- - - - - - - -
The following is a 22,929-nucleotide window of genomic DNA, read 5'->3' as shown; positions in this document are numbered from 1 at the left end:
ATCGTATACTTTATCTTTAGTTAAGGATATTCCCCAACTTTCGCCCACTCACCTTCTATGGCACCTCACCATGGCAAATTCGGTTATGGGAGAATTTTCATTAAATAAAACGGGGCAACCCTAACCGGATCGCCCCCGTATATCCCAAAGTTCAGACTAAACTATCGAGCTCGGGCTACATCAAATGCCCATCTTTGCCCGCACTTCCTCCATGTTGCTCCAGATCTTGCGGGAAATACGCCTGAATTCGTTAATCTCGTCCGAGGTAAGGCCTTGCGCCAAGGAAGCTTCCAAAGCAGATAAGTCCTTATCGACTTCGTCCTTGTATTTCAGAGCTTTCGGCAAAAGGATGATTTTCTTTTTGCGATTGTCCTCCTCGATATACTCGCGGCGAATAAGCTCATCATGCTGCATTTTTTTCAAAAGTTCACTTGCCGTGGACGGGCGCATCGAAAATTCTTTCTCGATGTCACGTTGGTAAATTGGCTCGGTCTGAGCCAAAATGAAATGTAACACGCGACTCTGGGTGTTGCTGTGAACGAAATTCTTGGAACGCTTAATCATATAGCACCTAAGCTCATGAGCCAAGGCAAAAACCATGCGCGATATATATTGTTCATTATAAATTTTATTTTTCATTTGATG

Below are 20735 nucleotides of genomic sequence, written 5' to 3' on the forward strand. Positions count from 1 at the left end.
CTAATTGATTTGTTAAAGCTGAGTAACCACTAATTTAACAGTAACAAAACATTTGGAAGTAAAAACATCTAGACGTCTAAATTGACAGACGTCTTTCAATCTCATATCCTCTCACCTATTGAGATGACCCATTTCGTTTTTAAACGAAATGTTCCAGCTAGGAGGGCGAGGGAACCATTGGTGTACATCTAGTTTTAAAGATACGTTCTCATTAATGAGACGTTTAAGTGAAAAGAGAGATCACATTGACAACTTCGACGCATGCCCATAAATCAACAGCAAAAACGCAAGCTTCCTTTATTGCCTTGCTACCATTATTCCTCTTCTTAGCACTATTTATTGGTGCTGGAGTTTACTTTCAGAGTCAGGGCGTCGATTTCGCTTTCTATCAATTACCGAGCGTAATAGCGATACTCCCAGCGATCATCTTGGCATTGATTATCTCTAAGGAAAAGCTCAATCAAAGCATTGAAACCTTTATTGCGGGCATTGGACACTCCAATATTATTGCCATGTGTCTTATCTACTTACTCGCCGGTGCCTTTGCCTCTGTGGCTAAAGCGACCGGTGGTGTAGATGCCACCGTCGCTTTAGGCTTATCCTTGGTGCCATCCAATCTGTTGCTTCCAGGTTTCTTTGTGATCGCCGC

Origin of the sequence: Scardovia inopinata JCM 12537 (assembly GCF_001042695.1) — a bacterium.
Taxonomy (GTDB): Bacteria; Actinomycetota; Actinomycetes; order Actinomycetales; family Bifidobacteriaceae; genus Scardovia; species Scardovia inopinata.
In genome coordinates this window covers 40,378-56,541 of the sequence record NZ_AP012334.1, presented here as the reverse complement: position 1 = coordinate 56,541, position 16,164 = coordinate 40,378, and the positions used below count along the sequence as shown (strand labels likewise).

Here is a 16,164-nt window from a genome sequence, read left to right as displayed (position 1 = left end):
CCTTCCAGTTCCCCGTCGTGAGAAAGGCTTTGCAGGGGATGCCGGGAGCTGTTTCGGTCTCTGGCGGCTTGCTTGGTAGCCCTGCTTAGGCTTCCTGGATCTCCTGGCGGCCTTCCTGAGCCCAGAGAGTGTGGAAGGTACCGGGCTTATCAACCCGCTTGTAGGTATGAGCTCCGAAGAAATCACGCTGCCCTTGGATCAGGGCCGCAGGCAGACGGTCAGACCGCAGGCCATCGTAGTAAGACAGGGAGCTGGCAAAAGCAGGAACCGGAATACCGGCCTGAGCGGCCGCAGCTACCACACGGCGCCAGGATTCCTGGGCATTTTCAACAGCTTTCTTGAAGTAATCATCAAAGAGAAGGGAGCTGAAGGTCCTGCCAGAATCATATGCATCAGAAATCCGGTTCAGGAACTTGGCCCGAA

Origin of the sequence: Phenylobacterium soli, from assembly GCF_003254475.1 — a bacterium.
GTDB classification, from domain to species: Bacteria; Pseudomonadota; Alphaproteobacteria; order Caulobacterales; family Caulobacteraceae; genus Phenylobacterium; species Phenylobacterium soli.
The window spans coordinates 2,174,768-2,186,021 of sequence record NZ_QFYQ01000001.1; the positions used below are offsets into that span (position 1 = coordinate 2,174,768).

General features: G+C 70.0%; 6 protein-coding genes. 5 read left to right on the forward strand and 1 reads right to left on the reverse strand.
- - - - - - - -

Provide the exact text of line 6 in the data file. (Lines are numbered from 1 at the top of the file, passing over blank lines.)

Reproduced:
Taxonomy (GTDB): Bacteria; Actinomycetota; Actinomycetes; order Actinomycetales; family Bifidobacteriaceae; genus Scardovia; species Scardovia inopinata.